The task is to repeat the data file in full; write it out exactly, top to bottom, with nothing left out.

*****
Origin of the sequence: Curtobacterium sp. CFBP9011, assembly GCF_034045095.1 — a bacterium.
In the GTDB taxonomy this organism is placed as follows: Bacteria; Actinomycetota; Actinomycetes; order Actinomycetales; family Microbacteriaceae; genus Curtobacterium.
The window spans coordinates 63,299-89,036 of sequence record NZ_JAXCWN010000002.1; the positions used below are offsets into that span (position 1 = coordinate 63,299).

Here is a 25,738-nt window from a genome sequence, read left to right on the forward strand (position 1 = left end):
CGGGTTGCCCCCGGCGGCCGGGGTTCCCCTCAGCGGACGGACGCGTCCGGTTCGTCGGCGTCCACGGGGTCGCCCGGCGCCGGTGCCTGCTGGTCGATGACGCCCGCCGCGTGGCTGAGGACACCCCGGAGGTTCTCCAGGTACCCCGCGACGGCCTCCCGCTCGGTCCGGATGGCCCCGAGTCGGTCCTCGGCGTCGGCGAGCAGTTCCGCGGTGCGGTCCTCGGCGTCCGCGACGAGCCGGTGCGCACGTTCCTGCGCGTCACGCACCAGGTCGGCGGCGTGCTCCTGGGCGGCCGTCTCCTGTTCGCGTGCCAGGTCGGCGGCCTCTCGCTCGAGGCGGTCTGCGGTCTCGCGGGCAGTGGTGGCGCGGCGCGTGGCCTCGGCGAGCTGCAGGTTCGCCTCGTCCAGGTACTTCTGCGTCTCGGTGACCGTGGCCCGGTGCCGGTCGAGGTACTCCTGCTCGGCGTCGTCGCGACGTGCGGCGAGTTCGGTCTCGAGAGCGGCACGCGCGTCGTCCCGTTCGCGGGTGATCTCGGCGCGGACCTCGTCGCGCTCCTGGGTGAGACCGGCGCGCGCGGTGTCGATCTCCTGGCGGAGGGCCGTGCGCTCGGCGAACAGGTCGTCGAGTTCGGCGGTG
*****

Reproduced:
Origin of the sequence: Curtobacterium sp. CFBP9011, assembly GCF_034045095.1 — a bacterium.
In the GTDB taxonomy this organism is placed as follows: Bacteria; Actinomycetota; Actinomycetes; order Actinomycetales; family Microbacteriaceae; genus Curtobacterium.
The window spans coordinates 63,299-89,036 of sequence record NZ_JAXCWN010000002.1; the positions used below are offsets into that span (position 1 = coordinate 63,299).

Here is a 25,738-nt window from a genome sequence, read left to right on the forward strand (position 1 = left end):
CGGGTTGCCCCCGGCGGCCGGGGTTCCCCTCAGCGGACGGACGCGTCCGGTTCGTCGGCGTCCACGGGGTCGCCCGGCGCCGGTGCCTGCTGGTCGATGACGCCCGCCGCGTGGCTGAGGACACCCCGGAGGTTCTCCAGGTACCCCGCGACGGCCTCCCGCTCGGTCCGGATGGCCCCGAGTCGGTCCTCGGCGTCGGCGAGCAGTTCCGCGGTGCGGTCCTCGGCGTCCGCGACGAGCCGGTGCGCACGTTCCTGCGCGTCACGCACCAGGTCGGCGGCGTGCTCCTGGGCGGCCGTCTCCTGTTCGCGTGCCAGGTCGGCGGCCTCTCGCTCGAGGCGGTCTGCGGTCTCGCGGGCAGTGGTGGCGCGGCGCGTGGCCTCGGCGAGCTGCAGGTTCGCCTCGTCCAGGTACTTCTGCGTCTCGGTGACCGTGGCCCGGTGCCGGTCGAGGTACTCCTGCTCGGCGTCGTCGCGACGTGCGGCGAGTTCGGTCTCGAGAGCGGCACGCGCGTCGTCCCGTTCGCGGGTGATCTCGGCGCGGACCTCGTCGCGCTCCTGGGTGAGACCGGCGCGCGCGGTGTCGATCTCCTGGCGGAGGGCCGTGCGCTCGGCGAACAGGTCGTCGAGTTCGGCGGTG